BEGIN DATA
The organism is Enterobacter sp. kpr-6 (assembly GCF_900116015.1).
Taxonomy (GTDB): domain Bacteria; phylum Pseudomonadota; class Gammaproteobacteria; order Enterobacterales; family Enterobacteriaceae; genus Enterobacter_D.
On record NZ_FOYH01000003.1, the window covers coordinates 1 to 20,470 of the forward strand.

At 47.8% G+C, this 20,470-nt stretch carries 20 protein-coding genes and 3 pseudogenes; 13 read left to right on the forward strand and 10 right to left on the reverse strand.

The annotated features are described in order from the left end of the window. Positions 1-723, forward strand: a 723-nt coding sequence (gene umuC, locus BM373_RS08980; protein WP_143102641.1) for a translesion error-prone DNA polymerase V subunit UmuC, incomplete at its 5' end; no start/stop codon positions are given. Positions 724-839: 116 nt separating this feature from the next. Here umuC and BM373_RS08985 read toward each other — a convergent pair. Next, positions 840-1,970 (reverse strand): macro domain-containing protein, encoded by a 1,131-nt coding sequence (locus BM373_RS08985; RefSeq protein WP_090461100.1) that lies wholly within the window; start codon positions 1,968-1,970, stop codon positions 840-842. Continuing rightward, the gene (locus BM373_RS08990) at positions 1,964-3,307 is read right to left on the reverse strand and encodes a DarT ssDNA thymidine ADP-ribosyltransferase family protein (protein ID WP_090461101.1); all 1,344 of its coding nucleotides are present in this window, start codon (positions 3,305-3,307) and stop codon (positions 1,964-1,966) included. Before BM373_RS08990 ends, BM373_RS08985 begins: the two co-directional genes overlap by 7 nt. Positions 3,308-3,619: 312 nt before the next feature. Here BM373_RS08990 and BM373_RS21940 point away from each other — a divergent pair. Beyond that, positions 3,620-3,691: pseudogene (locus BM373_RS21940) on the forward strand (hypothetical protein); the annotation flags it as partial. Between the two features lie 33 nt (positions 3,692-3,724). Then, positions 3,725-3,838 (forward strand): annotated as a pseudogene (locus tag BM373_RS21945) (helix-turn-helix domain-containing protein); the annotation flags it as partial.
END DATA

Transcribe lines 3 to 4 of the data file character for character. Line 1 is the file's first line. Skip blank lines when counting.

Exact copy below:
On record NZ_FOYH01000003.1, the window covers coordinates 1 to 20,470 of the forward strand.

At 47.8% G+C, this 20,470-nt stretch carries 20 protein-coding genes and 3 pseudogenes; 13 read left to right on the forward strand and 10 right to left on the reverse strand.